E TZIONI , R. D. and K ADANE , J. B. (1995). Bayesian statistical I OANNIDIS , J. P. A., H AIDICH , A. B., PAPPA , M.,
methods in public health and medicine. Annual Review of PANTAZIS, N., KOKORI , S. I., T EKTONIDOU , M. G.,
Public Health 16 23–41. C ONTOPOULOS -I OANNIDIS , D. G. and L AU , J. (2001).
FAYERS , P. M., A SHBY, D. and PARMAR , M. K. B. (1997). Comparison of evidence of treatment effects in randomized
Tutorial in biostatistics: Bayesian data monitoring in clinical and nonrandomized studies. J. American Medical Association
trials. Statistics in Medicine 16 1413–1430. 286 821–830.
FAYERS , P. M., C USCHIERI , A., F IELDING , J., C RAVEN , J., K ADANE , J. B. (1995). Prime time for Bayes. Controlled Clinical
U SCINSKA , B. and F REEDMAN , L. S. (2000). Sample size Trials 16 313–318.
calculation for clinical trials: The impact of clinician beliefs. K ASS , R. E. and G REENHOUSE , J. B. (1989). A Bayesian per-
British J. Cancer 82 213–219. spective. Comment on “Investigating therapies of potentially
F LETCHER , A., S PIEGELHALTER , D., S TAESSEN , J., T HIJS , L. great benefit: ECMO,” by J. H. Ware. Statist. Sci. 4 310–317.
and B ULPITT, C. (1993). Implications for trials in progress of K RAMS , M., L EES , K., H ACKE , W., G RIEVE , A.,
publication of positive results. The Lancet 342 653–657. O RGOGOZO, J. and F ORD , G. (2003). Acute stroke therapy by
F RYBACK , D. G., S TOUT, N. K. and ROSENBERG , M. A. inhibition of neutrophils (ASTIN): An adaptive dose–response
(2001). An elementary introduction to Bayesian computing study of UK-279,276 in acute ischemic stroke. Stroke 34
using WINBUGS. International J. Technology Assessment in 2543–2548.
Health Care 17 98–113. K UNZ , R. and OXMAN , A. D. (1998). The unpredictability
G ILBERT, J. P., M C P EEK , B. and M OSTELLER , F. (1977). paradox: Review of empirical comparisons of randomised
Statistics and ethics in surgery and anesthesia. Science 198 and non-randomised clinical trials. British Medical J. 317
684–689. 1185–1190.
G ILKS , W. R., R ICHARDSON , S. and S PIEGELHALTER , D. J., L AROSE , D. T. and D EY, D. K. (1997). Grouped random effects
eds. (1996). Markov Chain Monte Carlo in Practice. Chapman models for Bayesian meta-analysis. Statistics in Medicine 16
and Hall, New York. 1817–1829.
G OLDSTEIN , H. and S PIEGELHALTER , D. J. (1996). League L AU , J., S CHMID , C. H. and C HALMERS , T. C. (1995). Cumula-
tables and their limitations: Statistical issues in comparisons tive meta-analysis of clinical trials builds evidence for exem-
of institutional performance (with discussion). J. Roy. Statist. plary medical care. J. Clinical Epidemiology 48 45–57.
Soc. Ser. A 159 385–443. L INDLEY, D. V. (1994). Discussion of “Bayesian approaches to
G OULD , A. L. (1991). Using prior findings to augment active- randomized trials,” by D. J. Spiegelhalter, L. S. Freedman and
controlled trials and trials with small placebo groups. Drug M. K. B. Parmar. J. Roy. Statist. Soc. Ser. A 157 393.
Information J. 25 369–380. L INDLEY, D. V. (2000). The philosophy of statistics (with discus-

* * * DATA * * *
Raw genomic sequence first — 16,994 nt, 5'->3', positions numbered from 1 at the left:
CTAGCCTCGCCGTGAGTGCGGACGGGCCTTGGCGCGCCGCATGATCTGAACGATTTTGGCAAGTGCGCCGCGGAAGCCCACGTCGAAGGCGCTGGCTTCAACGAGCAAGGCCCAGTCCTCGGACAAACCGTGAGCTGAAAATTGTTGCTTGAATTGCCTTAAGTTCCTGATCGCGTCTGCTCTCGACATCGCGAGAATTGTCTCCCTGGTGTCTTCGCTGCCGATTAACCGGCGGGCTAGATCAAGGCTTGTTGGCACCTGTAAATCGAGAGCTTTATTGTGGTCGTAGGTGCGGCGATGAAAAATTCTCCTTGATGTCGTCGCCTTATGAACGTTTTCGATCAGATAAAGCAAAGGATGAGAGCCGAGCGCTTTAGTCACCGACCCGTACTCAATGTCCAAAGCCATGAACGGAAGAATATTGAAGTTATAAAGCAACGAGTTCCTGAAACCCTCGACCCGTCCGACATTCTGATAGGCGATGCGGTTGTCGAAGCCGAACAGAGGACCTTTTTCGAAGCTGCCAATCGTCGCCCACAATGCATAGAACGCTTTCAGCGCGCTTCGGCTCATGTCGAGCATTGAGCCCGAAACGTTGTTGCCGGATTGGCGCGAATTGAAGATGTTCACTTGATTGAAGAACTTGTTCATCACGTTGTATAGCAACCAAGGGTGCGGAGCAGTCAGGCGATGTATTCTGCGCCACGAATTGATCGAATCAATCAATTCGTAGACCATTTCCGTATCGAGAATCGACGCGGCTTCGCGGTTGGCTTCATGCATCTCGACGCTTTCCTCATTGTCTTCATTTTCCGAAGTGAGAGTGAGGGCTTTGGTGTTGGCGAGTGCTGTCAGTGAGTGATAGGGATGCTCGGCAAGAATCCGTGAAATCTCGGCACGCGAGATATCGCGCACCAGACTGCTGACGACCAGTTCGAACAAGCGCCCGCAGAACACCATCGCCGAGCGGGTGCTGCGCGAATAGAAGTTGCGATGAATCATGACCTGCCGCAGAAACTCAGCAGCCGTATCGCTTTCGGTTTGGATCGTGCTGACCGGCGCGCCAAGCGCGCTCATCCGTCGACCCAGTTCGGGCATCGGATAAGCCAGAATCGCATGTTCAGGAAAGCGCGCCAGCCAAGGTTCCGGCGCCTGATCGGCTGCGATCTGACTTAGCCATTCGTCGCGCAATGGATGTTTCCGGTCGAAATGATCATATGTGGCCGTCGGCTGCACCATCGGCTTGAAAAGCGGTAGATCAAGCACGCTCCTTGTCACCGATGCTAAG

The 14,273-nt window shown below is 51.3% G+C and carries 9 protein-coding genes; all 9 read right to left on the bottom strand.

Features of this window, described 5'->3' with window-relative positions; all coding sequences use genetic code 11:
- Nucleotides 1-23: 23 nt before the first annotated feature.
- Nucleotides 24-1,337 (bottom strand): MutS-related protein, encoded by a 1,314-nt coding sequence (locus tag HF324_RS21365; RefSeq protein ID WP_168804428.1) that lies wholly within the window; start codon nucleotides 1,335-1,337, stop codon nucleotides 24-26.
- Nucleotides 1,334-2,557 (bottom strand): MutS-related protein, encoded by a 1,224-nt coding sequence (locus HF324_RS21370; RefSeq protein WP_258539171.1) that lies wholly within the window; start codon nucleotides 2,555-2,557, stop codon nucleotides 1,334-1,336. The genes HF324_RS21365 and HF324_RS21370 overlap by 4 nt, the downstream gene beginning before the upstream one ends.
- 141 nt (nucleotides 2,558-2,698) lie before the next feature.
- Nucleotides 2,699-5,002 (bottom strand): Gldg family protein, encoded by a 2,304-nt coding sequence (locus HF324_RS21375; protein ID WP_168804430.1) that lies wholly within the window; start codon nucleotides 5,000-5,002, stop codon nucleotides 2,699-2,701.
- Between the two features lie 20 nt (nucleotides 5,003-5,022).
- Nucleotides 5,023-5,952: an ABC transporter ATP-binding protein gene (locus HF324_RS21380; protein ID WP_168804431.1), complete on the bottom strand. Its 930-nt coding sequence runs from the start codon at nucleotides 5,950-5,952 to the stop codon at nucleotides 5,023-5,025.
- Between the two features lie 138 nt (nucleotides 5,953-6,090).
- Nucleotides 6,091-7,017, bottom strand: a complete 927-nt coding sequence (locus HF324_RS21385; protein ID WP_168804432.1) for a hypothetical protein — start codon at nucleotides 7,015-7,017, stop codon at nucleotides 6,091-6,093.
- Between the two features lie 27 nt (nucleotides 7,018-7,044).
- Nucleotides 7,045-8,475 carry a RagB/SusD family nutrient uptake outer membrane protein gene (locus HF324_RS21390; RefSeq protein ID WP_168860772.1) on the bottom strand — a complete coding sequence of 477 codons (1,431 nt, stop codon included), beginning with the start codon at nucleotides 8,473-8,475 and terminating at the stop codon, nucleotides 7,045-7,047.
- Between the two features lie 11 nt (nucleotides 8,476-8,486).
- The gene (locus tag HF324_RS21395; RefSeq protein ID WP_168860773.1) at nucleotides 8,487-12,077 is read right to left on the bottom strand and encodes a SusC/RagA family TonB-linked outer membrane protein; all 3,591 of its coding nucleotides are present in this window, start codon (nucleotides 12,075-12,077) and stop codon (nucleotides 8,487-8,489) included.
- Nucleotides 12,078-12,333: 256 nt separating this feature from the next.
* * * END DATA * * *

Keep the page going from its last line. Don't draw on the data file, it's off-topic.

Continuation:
G RAY, R. J. (1994). A Bayesian analysis of institutional effects in sion). The Statistician 49 293–337.
a multicenter cancer clinical trial. Biometrics 50 244–253. M ATTHEWS , R. A. J. (2001). Methods for assessing the credibility
G REENHOUSE , J. B. and WASSERMAN , L. (1995). Robust of clinical trial outcomes. Drug Information J. 35 1469–1478.
Bayesian methods for monitoring clinical trials. Statistics in NATARAJAN , R. and K ASS , R. E. (2000). Reference Bayesian
Medicine 14 1379–1391. methods for generalized linear mixed models. J. Amer. Statist.
G RIEVE , A. P. (1994). Discussion of “Bayesian approaches to Assoc. 95 227–237.
randomized trials,” by D. J. Spiegelhalter, L. S. Freedman and N ORMAND , S.-L., G LICKMAN , M. E. and G ATSONIS , C. A.
M. K. B. Parmar. J. Roy. Statist. Soc. Ser. A 157 387–388. (1997). Statistical methods for profiling providers of medical
H ANSON , T., B EDRICK , E., J OHNSON , W. and T HURMOND , M. care: Issues and applications. J. Amer. Statist. Assoc. 92
(2003). A mixture model for bovine abortion and foetal 803–814.
survival. Statistics in Medicine 22 1725–1739. O’H AGAN , A. and L UCE , B. (2003). A Primer on Bayesian Statis-
H ARRELL , F. E. and S HIH , Y. C. T. (2001). Using full probability tics in Health Economics and Outcomes Research. Centre for
models to compute probabilities of actual interest to decision Bayesian Statistics in Health Economics, Sheffield, UK.
makers. International J. Technology Assessment in Health O’H AGAN , A., S TEVENS , J. W. and M ONTMARTIN , J. (2000).
Care 17 17–26. Inference for the cost-effectiveness acceptability curve and
H ASSELBLAD , V. (1998). Meta-analysis of multi-treatment stud- cost-effectiveness ratio. Pharmacoeconomics 17 339–349.
ies. Medical Decision Making 18 37–43. O’H AGAN , A., S TEVENS , J. W. and M ONTMARTIN , J. (2001).
H EALY, M. J. R. and S IMON , R. (1978). New methodology in Bayesian cost-effectiveness analysis from clinical trial data.